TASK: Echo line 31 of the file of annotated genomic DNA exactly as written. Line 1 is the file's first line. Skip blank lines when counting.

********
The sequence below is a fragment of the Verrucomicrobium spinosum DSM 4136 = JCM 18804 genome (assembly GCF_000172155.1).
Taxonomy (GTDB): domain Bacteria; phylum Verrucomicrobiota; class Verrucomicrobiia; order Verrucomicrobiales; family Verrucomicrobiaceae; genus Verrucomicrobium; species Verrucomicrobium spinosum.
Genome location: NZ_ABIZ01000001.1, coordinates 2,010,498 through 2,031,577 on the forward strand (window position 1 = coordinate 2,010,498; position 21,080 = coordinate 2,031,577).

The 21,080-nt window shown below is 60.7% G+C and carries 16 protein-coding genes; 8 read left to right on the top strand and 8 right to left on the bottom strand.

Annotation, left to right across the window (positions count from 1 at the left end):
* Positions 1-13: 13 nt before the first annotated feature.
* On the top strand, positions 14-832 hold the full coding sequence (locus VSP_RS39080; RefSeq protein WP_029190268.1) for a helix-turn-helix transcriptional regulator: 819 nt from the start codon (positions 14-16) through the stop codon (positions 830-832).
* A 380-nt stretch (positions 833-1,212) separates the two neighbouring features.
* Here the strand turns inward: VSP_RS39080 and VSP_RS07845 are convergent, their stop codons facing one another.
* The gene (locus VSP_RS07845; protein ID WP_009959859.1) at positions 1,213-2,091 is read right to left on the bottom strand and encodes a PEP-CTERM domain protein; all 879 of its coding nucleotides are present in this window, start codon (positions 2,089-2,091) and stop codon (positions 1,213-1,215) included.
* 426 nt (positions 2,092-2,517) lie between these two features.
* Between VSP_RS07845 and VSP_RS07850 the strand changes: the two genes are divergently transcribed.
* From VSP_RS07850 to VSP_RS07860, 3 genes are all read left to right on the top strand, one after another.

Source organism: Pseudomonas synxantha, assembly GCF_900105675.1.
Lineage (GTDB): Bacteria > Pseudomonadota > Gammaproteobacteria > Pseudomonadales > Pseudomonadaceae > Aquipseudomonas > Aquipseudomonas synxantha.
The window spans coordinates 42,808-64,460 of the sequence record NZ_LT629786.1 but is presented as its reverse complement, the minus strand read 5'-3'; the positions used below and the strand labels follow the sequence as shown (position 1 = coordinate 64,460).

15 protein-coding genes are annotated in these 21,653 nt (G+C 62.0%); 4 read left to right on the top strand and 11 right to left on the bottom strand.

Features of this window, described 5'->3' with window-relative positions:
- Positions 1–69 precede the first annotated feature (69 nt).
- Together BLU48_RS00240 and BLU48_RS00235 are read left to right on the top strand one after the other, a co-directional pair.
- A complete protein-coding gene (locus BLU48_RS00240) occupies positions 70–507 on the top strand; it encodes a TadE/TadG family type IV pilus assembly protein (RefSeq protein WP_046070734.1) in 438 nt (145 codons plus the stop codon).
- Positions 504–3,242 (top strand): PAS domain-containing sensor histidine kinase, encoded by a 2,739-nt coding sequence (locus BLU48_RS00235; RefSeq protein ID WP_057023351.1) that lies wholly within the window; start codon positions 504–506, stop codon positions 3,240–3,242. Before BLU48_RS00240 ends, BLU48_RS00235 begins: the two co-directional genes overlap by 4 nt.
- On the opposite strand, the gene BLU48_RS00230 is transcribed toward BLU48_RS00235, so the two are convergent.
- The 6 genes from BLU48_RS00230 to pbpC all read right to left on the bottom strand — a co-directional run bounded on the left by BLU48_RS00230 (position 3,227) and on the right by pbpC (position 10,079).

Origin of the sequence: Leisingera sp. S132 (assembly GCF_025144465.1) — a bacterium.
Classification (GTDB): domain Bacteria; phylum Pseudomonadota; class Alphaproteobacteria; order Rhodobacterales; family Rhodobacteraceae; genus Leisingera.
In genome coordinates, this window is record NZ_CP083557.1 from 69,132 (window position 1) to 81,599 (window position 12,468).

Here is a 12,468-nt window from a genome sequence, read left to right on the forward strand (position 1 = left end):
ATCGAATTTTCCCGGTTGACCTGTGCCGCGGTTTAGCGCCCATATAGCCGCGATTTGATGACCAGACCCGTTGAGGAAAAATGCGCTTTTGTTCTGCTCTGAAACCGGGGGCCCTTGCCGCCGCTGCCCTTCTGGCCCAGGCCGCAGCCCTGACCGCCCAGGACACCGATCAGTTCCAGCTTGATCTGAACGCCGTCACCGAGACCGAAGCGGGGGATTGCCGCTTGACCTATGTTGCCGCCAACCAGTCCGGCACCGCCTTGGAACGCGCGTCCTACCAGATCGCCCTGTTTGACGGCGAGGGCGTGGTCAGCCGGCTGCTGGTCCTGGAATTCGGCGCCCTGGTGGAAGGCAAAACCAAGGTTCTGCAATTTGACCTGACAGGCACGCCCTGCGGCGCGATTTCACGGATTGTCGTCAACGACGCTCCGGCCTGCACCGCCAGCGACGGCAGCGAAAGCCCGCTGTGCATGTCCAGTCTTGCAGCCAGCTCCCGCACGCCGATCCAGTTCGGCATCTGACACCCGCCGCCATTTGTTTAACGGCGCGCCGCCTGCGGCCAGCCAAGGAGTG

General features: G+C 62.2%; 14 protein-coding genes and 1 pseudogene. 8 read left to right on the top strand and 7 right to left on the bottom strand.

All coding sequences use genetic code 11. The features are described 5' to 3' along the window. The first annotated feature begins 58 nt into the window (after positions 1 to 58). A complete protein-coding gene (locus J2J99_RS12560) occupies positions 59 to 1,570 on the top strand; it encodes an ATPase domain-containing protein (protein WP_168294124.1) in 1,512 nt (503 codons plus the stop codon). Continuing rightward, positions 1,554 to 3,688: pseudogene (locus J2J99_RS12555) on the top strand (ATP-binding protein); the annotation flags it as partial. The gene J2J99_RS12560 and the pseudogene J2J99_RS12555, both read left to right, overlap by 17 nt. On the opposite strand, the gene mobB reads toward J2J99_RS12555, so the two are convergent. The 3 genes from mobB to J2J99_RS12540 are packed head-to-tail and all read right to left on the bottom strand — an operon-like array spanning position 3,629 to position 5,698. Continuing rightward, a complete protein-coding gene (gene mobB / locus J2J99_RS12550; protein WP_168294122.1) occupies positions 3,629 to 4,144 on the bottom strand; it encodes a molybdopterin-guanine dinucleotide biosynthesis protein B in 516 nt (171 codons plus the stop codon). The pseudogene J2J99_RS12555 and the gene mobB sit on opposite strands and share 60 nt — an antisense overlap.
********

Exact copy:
All coding sequences use genetic code 11. The features are described 5' to 3' along the window. The first annotated feature begins 58 nt into the window (after positions 1 to 58). A complete protein-coding gene (locus J2J99_RS12560) occupies positions 59 to 1,570 on the top strand; it encodes an ATPase domain-containing protein (protein WP_168294124.1) in 1,512 nt (503 codons plus the stop codon). Continuing rightward, positions 1,554 to 3,688: pseudogene (locus J2J99_RS12555) on the top strand (ATP-binding protein); the annotation flags it as partial. The gene J2J99_RS12560 and the pseudogene J2J99_RS12555, both read left to right, overlap by 17 nt. On the opposite strand, the gene mobB reads toward J2J99_RS12555, so the two are convergent. The 3 genes from mobB to J2J99_RS12540 are packed head-to-tail and all read right to left on the bottom strand — an operon-like array spanning position 3,629 to position 5,698. Continuing rightward, a complete protein-coding gene (gene mobB / locus J2J99_RS12550; protein WP_168294122.1) occupies positions 3,629 to 4,144 on the bottom strand; it encodes a molybdopterin-guanine dinucleotide biosynthesis protein B in 516 nt (171 codons plus the stop codon). The pseudogene J2J99_RS12555 and the gene mobB sit on opposite strands and share 60 nt — an antisense overlap.